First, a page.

‘Bumblebee’ captures old school nostalgia


While many have turned their back on the “Transformers” movies as director Michael Bay continues to produce one mediocre film after another, a little spinoff called “Bumblebee” has brought light in the franchise’s darkest hour.

Directed by Travis Knight and written by Christina Hodson, “Bumblebee” stars Hailee Steinfeld and John Cena as well as the titular robot, Bumblebee, in a grounded new take on the “Transformers” mythos. Set in the year 1987, a young Bumblebee crash lands on Earth after fleeing from Cybertron, intent on setting up a new base for the Autobots as they struggle to win their war against the Decepticons.

After losing his memory and going into hiding as a Volkswagen Beetle, ‘Bee (his in-film nickname) eventually meets Charlie (Steinfeld), a young woman struggling to find her place in life, something ‘Bee can relate to. But with the military, including Jack Burns (Cena), and two Decepticon seekers hot on their tail, Charlie and ‘Bee will have to grow up quick if they want to save the Earth from a Decepticon invasion.

What blew me away about “Bumblebee” was the fact that unlike the Bay films, there is a real story at play here. Gone are the countless explosions and creepy shots of women in short-shorts in favor of a grounded, relatable tale of a young woman and a giant robot just trying to belong, as well as a healthy dose of well-done action.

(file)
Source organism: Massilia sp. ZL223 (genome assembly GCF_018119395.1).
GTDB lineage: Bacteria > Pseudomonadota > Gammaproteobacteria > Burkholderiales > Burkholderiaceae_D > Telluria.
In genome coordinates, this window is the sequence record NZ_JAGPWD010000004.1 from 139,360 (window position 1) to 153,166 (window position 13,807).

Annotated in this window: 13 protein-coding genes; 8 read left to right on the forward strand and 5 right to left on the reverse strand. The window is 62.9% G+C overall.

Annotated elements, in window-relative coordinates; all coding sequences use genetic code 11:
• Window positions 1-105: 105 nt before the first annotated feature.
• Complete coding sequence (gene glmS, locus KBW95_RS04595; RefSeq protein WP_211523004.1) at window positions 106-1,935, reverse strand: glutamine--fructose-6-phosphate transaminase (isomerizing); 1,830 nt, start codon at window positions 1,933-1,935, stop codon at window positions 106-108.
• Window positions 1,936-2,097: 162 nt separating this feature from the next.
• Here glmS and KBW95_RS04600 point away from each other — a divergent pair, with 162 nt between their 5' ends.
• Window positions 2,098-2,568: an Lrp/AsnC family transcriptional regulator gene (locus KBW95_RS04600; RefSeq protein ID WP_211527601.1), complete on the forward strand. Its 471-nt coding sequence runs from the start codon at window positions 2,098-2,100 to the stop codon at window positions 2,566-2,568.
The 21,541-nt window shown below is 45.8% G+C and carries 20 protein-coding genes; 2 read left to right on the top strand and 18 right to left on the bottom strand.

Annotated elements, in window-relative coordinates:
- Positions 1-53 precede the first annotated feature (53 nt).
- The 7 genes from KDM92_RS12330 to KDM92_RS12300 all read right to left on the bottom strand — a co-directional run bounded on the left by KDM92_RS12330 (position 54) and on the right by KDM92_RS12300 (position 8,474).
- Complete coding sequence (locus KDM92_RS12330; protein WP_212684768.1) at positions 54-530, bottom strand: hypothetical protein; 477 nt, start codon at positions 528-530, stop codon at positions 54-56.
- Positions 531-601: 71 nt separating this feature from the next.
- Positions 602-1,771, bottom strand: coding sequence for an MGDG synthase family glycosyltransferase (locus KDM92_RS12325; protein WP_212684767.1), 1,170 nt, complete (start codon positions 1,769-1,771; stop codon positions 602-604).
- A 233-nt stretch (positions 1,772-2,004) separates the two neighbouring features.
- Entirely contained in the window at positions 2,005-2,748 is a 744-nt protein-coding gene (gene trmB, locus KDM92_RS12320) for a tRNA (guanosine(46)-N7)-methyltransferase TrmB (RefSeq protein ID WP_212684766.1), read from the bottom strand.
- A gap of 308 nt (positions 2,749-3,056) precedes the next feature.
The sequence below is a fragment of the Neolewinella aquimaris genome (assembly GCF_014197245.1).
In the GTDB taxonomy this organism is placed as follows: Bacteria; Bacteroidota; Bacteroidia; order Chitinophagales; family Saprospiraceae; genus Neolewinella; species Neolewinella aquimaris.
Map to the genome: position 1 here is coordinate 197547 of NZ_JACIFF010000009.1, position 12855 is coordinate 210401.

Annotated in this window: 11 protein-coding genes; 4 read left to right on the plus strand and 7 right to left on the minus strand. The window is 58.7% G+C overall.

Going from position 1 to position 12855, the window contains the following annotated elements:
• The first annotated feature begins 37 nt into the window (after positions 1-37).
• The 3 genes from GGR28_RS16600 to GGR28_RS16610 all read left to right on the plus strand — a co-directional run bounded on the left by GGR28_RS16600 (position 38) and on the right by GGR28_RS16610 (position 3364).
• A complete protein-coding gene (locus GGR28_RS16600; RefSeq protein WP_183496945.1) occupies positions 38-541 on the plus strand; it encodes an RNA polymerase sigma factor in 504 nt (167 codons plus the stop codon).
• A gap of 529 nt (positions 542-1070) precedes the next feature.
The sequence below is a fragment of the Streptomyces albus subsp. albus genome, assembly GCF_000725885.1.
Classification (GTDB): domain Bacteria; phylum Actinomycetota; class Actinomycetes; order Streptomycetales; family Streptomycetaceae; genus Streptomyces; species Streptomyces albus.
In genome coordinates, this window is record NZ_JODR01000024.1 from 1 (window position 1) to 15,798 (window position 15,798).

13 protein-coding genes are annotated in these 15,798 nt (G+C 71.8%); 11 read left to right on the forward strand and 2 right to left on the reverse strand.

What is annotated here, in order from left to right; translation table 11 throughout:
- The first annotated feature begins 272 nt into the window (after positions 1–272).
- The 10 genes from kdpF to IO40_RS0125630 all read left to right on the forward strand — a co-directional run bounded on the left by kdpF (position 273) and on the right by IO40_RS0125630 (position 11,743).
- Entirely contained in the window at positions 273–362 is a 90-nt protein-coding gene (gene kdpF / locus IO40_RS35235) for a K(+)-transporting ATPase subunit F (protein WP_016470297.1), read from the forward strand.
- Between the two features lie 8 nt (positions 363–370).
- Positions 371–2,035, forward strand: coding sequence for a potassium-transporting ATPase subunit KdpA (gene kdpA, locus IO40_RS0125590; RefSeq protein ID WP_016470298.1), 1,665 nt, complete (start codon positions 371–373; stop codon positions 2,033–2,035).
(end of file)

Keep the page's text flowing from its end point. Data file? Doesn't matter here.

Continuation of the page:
What Bay could not do with Shia LaBeouf or Mark Wahlberg in the span of five films, Knight does with Steinfeld in a mere twenty minutes by offering us a character who can only be classified as relatable. Charlie excels at being likable yet flawed in a way you would never imagine from these kinds of movies and that is all thanks to Steinfeld’s stellar performance.

“Bumblebee” can be compared to works like “E.T.” and “The Iron Giant,” but it has no problem taking full advantage of both its great human and robot characters, as well as various elements form the “Transformers” lore to set itself apart. Case in point: Cybertron.

Despite its very brief setting, I have to talk about how amazing the first scene is. Right off the bat, viewers are treated to an epic showdown between the Autobots and Decepticons in the war-torn metallic metropolis. As Optimus Prime heroically fends off Decepticons so his army can escape, I realized right away that unlike Bay, Knight has a clear love and passion for the old “Transformers” shows. Instead of every robot looking nearly identical with a different coat of paint, Knight ditches Bay’s designs in favor of the classic, G1 style looks from the cartoons for most of the characters. Only Bumblebee, as well as the Decepticon Seekers, end up sticking closer to the established movie look.

Then there is the matter of Cybertron itself. Not since the 2010 “War for Cybertron” video game have I seen the robotic planet so beautifully designed, offering a great sense of scope as well as dread at the realization that the war has wreaked havoc on much of the world.

It may be a brief scene with very little to do with the story, but that scene reminded me why I love “Transformers.” It reminded me of the times when my brother and I would sit down and watch the old ‘80s cartoon on DVD, loving every minute of its cheesy yet wildly entertaining antics. So if you are a diehard fan or just looking to see a great movie this weekend, “Bumblebee” brings the sting and leaves you shouting “Transform and Rollout!”